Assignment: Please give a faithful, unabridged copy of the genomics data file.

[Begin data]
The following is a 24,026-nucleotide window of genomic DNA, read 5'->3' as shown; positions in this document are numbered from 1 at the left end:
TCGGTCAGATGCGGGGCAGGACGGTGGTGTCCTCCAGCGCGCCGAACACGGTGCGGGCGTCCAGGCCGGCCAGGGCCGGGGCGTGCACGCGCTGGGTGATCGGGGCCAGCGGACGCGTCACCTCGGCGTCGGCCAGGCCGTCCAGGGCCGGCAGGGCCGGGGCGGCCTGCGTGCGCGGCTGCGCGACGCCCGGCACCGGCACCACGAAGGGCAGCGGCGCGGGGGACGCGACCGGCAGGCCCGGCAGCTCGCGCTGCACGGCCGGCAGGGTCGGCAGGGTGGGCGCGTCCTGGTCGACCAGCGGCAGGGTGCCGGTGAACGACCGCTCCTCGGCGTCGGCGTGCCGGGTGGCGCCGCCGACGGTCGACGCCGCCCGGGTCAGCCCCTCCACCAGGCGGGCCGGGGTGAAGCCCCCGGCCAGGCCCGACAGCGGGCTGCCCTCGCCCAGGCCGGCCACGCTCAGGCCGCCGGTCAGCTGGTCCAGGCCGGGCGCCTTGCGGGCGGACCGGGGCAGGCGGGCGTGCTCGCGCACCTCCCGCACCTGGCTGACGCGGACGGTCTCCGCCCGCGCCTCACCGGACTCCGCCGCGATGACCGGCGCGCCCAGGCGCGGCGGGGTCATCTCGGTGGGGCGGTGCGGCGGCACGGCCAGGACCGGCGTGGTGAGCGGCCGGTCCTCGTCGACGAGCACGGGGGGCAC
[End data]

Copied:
The following is a 24,026-nucleotide window of genomic DNA, read 5'->3' as shown; positions in this document are numbered from 1 at the left end:
TCGGTCAGATGCGGGGCAGGACGGTGGTGTCCTCCAGCGCGCCGAACACGGTGCGGGCGTCCAGGCCGGCCAGGGCCGGGGCGTGCACGCGCTGGGTGATCGGGGCCAGCGGACGCGTCACCTCGGCGTCGGCCAGGCCGTCCAGGGCCGGCAGGGCCGGGGCGGCCTGCGTGCGCGGCTGCGCGACGCCCGGCACCGGCACCACGAAGGGCAGCGGCGCGGGGGACGCGACCGGCAGGCCCGGCAGCTCGCGCTGCACGGCCGGCAGGGTCGGCAGGGTGGGCGCGTCCTGGTCGACCAGCGGCAGGGTGCCGGTGAACGACCGCTCCTCGGCGTCGGCGTGCCGGGTGGCGCCGCCGACGGTCGACGCCGCCCGGGTCAGCCCCTCCACCAGGCGGGCCGGGGTGAAGCCCCCGGCCAGGCCCGACAGCGGGCTGCCCTCGCCCAGGCCGGCCACGCTCAGGCCGCCGGTCAGCTGGTCCAGGCCGGGCGCCTTGCGGGCGGACCGGGGCAGGCGGGCGTGCTCGCGCACCTCCCGCACCTGGCTGACGCGGACGGTCTCCGCCCGCGCCTCACCGGACTCCGCCGCGATGACCGGCGCGCCCAGGCGCGGCGGGGTCATCTCGGTGGGGCGGTGCGGCGGCACGGCCAGGACCGGCGTGGTGAGCGGCCGGTCCTCGTCGACGAGCACGGGGGGCAC